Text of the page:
IUCN Expert Not Welcome
24 January 2020

Oxford University Conservation Biologist Expelled from Reception

The CIC came to learn that the Campaign to Ban Trophy Hunting organised a House of Commons (HoC) Reception on 22 January, 2020, as a further means of advancing their cause in the run up to the deadline for the United Kingdom (UK) consultation on the import and export of hunting trophies.

The UK consultation and call for evidence, which are being conducted by the UK’s Department for Environment, Food and Rural Affairs (DEFRA), are looking to examine the facts and opinions associated with the movement of trophies in and out of the country.

While the event was organised and attended specifically by those opposed to the practice of trophy hunting, DEFRA’s Minister of State, the Rt Hon Zac Goldsmith, decided to make an appearance as a speaker.

While Zac Goldsmith is well known for his views against trophy hunting, some have suggested that DEFRA’s Minister of State should remain neutral during the period of this consultation, which is intended to be an unbiased review the UK’s stance on the import and export of hunting trophies.

In another shocking event, Dr. Amy Dickman, conservation biologist at the University of Oxford, and a member of the Sustainable Use and Livelihoods Specialist Group (SULi) of the International Union for Conservation of Nature (IUCN) was expelled from the event by founder of the Campaign to Ban Trophy Hunting, Eduardo Goncalves.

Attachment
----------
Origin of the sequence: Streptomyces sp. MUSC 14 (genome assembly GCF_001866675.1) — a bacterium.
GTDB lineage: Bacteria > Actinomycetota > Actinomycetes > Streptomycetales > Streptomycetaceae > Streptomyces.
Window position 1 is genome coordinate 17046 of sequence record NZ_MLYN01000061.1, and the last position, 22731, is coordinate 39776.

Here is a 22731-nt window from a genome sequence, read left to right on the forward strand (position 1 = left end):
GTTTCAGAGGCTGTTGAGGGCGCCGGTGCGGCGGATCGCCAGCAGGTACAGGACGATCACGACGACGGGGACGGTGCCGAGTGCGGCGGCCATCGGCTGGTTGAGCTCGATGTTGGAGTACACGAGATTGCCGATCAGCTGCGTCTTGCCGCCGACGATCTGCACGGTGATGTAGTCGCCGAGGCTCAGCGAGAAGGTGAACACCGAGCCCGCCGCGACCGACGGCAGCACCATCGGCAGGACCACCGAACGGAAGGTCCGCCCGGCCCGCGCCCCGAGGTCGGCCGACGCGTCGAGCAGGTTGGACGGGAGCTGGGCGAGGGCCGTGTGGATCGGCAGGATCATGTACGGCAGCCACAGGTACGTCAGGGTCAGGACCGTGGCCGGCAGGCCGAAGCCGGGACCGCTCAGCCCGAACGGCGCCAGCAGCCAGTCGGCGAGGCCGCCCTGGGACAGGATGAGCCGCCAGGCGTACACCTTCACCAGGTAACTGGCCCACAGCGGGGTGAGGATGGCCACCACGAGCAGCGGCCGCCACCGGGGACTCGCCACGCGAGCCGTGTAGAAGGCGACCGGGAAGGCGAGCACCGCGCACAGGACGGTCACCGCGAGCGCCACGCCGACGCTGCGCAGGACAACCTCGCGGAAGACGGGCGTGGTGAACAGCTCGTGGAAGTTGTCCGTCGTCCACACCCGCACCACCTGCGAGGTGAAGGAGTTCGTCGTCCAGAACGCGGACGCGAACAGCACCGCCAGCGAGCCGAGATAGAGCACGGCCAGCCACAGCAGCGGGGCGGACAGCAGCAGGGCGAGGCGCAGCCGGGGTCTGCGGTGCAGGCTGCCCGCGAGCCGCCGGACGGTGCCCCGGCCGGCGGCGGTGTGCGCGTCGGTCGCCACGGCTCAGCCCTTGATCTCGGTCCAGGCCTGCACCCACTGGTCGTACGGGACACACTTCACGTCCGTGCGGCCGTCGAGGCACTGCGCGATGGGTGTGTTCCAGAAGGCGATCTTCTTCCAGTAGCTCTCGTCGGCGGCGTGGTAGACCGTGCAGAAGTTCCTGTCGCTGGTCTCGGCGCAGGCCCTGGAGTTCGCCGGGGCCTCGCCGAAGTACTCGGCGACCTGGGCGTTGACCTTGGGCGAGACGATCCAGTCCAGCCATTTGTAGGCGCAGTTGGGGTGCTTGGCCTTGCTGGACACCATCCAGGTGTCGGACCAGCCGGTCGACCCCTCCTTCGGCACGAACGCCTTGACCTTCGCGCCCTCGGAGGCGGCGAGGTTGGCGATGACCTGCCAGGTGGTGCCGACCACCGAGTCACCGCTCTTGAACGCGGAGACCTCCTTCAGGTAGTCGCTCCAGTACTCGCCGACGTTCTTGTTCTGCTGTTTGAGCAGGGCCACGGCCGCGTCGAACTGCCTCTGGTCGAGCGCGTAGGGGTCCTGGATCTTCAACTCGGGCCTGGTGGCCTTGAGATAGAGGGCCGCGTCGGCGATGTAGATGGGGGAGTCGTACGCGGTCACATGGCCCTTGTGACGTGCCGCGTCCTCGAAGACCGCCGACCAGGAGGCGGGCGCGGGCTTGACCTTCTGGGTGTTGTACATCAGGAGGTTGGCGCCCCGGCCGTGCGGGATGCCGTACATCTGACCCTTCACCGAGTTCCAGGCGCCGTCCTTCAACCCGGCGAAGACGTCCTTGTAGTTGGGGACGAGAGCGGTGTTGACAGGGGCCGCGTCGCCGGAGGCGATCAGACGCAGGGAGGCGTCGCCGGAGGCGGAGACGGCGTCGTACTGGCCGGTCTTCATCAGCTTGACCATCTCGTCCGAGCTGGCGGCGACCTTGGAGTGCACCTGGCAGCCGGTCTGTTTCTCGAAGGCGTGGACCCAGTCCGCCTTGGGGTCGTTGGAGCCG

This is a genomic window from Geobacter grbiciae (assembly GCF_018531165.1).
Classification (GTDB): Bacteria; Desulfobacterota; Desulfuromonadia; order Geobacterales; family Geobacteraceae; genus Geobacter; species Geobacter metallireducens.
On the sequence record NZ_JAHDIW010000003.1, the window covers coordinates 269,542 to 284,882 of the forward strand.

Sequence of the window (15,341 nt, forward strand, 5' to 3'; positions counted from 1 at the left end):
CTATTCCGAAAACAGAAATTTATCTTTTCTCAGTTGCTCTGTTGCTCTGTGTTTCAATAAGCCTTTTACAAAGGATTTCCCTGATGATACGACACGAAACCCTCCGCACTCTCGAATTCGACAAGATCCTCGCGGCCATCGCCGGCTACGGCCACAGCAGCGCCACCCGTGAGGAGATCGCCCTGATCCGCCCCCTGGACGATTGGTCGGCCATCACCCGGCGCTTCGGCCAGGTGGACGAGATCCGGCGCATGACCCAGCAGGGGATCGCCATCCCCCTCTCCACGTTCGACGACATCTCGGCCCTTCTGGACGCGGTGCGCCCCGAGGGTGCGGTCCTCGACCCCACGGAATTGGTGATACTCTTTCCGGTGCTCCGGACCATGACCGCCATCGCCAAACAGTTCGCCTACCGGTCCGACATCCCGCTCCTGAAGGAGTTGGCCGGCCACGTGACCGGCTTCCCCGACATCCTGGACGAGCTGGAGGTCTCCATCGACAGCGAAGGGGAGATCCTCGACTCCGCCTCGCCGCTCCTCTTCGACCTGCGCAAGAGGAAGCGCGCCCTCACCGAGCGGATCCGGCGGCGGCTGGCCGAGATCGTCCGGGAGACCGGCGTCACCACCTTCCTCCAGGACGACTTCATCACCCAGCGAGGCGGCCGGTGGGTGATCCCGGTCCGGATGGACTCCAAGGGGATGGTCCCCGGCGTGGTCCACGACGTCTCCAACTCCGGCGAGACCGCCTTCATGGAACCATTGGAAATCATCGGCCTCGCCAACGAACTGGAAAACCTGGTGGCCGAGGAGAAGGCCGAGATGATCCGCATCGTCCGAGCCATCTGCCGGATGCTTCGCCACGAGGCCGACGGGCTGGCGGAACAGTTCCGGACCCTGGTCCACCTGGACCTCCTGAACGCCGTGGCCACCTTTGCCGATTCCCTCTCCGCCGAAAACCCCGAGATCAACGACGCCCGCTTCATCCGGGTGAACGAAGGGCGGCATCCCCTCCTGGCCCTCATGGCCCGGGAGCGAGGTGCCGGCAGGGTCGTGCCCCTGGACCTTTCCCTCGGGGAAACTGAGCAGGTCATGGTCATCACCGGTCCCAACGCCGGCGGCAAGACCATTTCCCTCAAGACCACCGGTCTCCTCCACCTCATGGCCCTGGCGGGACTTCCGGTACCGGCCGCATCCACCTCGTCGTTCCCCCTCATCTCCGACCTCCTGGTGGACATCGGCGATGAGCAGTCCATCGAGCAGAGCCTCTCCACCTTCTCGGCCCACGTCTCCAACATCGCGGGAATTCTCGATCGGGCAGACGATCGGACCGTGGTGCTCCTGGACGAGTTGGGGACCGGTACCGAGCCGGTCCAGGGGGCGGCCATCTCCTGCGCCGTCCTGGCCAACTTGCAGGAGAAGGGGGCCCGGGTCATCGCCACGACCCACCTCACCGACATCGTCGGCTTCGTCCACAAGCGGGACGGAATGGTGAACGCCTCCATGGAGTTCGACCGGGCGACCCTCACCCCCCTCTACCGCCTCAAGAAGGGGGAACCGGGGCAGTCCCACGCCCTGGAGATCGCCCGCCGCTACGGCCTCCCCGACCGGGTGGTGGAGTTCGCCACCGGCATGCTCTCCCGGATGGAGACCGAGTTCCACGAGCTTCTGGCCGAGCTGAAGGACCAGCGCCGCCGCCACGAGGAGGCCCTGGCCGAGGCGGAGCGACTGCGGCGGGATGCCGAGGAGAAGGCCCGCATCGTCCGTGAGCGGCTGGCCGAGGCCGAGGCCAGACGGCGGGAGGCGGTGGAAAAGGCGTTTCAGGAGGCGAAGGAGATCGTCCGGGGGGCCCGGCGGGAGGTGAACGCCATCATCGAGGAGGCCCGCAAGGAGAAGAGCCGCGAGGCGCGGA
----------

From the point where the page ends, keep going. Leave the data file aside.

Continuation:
Dr. Dickman is known for her work as the Kaplan Senior Research Fellow in Wild Cat Conservation, Wildlife Conservation Research Unit (WildCRU) at the Department of Zoology and Pembroke College.

While she was only intending to attend the event as an observer, Dr. Dickman was still expelled specifically for her apparent views in support of trophy hunting. This despite having requested an invitation from Eduardo Goncalves prior to the reception, to which she did not receive any reply.

It must be noted that some of those in attendance were against the decision to expel the Oxford researcher.

As the hosts of the event, the Campaign to Ban Trophy Hunting had the right to ask those without an invitation to leave. However, this type of attitude can only be seen a bad for wildlife conservation.

The International Council for Game and Wildlife Conservation strongly believes that real progress can only be made by hearing the opinions of all stakeholders and parties on trophy hunting, even those that hold views that directly oppose our own.

As an example, at the most recent General Assembly in Windhoek, Namibia, the CIC reached out to representatives from all angles of the debate on trophy hunting, including those completely opposed to it.

Leave a Reply

Your email address will not be published. Required fields are marked *